Here’s a sobering statistic for you: according to Nielsen’s Breakthrough Innovation Project, 85 percent of new consumer products fail.

We’re not going to lie: that’s a challenging number to overcome. However, as experienced product designers, engineers, and innovators ourselves, we at Pivot know that failure of some kind in the new product industry is not just a risk, but a certainty.

No product has ever been designed, prototyped, manufactured, and distributed perfectly from start to finish. We’d even go so far as to say that no product ever will be.

Failure in the product world is a good thing, because it’s the only way we come up with better, more efficient, more reliable designs. To use one of the most tired, yet effective examples of this: what if Alexander Graham Bell had given up after his first, fifth, or even one hundredth failure to create a working telephone?

While we at Pivot embrace the failures that drive us to be better inventors, we also – naturally – take pride in doing whatever we can to make sure those failures are as few and painless as possible. Part of this is staying abreast of the newest trends in product design, and we’representing a few of our favorites here.

Integration of a design team into the larger organization is key.

For companies that are already have a product design team in-house, integration is, and will continue to be, key to success.

As we’ve seen in other industries, working in silos simply isn’t effective anymore. Our world is growing more and more connected, so it makes sense that forward-thinking businesses and industries would mirror that.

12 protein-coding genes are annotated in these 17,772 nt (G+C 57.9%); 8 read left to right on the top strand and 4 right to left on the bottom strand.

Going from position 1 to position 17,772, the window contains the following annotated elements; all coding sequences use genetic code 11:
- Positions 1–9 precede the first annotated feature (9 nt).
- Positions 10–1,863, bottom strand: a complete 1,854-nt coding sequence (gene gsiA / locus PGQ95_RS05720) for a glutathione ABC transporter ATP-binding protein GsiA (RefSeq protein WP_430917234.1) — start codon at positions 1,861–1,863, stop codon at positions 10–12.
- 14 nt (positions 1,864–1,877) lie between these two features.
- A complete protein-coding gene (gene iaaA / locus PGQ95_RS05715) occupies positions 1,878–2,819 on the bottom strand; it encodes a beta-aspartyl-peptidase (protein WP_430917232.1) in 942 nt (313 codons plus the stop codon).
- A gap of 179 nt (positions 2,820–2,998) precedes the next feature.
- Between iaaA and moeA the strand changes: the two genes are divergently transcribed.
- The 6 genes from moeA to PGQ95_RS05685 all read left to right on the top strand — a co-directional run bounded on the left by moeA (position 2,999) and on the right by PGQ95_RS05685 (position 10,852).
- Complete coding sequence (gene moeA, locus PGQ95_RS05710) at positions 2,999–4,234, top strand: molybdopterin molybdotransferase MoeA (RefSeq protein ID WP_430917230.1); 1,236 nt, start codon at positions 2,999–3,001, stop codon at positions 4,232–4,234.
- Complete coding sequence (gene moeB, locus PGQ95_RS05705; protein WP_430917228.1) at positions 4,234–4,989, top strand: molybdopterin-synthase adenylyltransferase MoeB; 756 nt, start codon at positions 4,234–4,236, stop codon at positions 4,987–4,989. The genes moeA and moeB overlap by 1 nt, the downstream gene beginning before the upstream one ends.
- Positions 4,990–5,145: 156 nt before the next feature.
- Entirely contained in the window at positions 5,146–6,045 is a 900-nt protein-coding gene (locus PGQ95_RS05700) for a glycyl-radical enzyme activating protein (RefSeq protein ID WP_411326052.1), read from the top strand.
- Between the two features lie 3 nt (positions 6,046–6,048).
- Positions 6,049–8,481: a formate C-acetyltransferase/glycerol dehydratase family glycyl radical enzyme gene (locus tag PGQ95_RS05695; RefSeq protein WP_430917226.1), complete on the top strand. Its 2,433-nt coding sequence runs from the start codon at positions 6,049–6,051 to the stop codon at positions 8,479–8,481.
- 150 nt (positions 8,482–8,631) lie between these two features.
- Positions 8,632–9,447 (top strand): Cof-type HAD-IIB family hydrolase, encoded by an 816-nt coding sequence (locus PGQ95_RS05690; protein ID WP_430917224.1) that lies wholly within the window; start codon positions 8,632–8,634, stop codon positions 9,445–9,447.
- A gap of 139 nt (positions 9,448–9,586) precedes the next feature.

This is why we take such a collaborative approach at Pivot. We work extremely closely with our clients to develop the product they need, whether that’s creating something from the ground up or helping a client troubleshoot a particularly difficult design issue. Since we offer prototyping, manufacturing, and business services as well, integration is simply how we do business.

The internet of things will continue to meld physical products with smart and cloud capabilities.

We’ve been hearing about the internet of things for a while now, but it seems that in 2016 we’ll be seeing some real advances. Just like virtual reality and artificial intelligence – both of which are predicted to really take off this year – the internet of things is becoming more and more real. Take, for example, CogniToys, a smart toy in development that uses IBM’s Watson – the artificial intelligence machine that was made famous when it won Jeopardy – to understand and answer a child’s questions, tell jokes, and interact with stories.

Then there’s Disney’s Playmation Marvel Avengers Repulsor, a wearable Iron Man motion sensor that connects to a tablet app and allows the wearer to perform missions along with the Avengers.

There are a whole bunch of these smart toys raising funds on Kickstarter right now, and that number – along with that of other, non-toy members of the internet of things – will only grow.

Big data will drive product development.

Today’s product developers have more access to data than at any time in human history.

This means a couple of things for those of us developing new products. On the one hand, all this data can be extremely helpful. You can measure and research questions like “How many women in X age group in X region visit X website and click on X product over a single week?” Details like this are no longer out of reach.

On the other hand, however, it also means that if you’re looking for to get investment for your product or to license it to a company, you’ve got to back up your claims with data. Anecdotes, hunches, and instinct do still count for something, but if you don’t have the data to get investors to listen to you in the first place, you’ll never get to the point where you can share those gut feelings.

At Pivot, we make it a priority to stay on top of the trends affecting the product development industry. We’d love to work with you to make your product a reality – contact us today!